The same goes for tests during sales or other significant promotional periods that attract atypical internet users. You will often see less marked differences in the results if you re-do the tests outside these periods.

It turns out that it’s quite difficult to make sure that your sample is representative, as you have little control over the kind of internet users who take part in your test.

Thankfully, there are two ways of overcoming this problem.

  • The first is to extend the duration of your test more than is necessary in order to get closer to the normal spread of your internet users.
  • The second is to target your tests so that you only include a specific population group in your sample. For example, you could exclude all internet users who have come to you as a result of your email campaigns from your samples, if you know that this will distort your results. You could also target only new visitors so that you do not include visitors who have reached an advanced stage in their purchasing process (AKA visitors who are likely to convert regardless of which variation they see).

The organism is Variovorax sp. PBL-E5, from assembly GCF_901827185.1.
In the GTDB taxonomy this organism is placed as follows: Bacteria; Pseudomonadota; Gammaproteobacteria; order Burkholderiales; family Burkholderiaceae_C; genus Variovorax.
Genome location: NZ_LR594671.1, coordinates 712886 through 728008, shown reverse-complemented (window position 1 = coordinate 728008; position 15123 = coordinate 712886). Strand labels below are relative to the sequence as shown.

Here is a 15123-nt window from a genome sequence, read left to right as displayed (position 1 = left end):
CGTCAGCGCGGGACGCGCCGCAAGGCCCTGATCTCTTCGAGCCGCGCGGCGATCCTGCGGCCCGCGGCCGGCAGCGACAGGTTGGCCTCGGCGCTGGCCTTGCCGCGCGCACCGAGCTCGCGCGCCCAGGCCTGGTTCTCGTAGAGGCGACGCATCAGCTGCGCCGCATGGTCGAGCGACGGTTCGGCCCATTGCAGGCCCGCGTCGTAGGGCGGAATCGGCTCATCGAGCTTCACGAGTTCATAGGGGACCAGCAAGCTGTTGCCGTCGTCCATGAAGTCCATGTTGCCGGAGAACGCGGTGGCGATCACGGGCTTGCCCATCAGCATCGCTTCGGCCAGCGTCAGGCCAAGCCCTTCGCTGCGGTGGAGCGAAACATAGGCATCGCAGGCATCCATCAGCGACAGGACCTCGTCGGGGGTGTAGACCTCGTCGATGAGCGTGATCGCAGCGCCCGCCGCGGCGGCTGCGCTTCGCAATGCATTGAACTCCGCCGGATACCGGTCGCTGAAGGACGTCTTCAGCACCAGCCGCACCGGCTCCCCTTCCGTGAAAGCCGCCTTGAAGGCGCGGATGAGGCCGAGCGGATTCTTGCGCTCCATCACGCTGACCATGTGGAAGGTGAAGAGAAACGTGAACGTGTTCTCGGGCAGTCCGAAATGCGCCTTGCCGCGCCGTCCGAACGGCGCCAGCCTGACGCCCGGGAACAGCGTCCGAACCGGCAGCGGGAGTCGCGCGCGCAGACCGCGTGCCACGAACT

4. Other elements to keep in mind

There are other elements to bear in mind in order to be confident that your trial conditions are as close as they can be to a real-life situation: timing and the device.

Conversion rates can vary massively on different days of the week and even at different times of the day. Therefore, you’re advised to run the test over complete periods.

In other words, if you launch the test on a Monday morning then it should be stopped on a Sunday evening so that a normal range of conversions is respected.

In the same way, conversion rates can vary enormously between mobiles, tablets and desktop computers. So with devices, you’re advised to test your sites or pages specifically for each device. This is easy to accomplish by using the targeting features to include or exclude the devices if your users show very different browsing and purchasing behavior patterns.

These elements should be taken into account so that you do not end your tests too soon and get led astray by a faulty analysis of the results.

They also explain why certain A/A tests carried out over a period of time that is too short, or during a period of unusual activity, can present differences in results and also differences in statistical reliability, even when you may not have made any modifications at all.

The ideal A/B test duration

Running and A/B testing requires a thorough consideration of various factors such as your personal conversion goals, statistical significance, sample size, seasonality, campaigns, traffic sources, etc. All factors deserve equal attention when determining the best practices for your business.

Just remember to be patient, even if you reach your sample size early. You may be surprised by the ending results.

As A/B testing is an iterative process,  continuous experimentation and conversion rate optimization will lead to better results over time.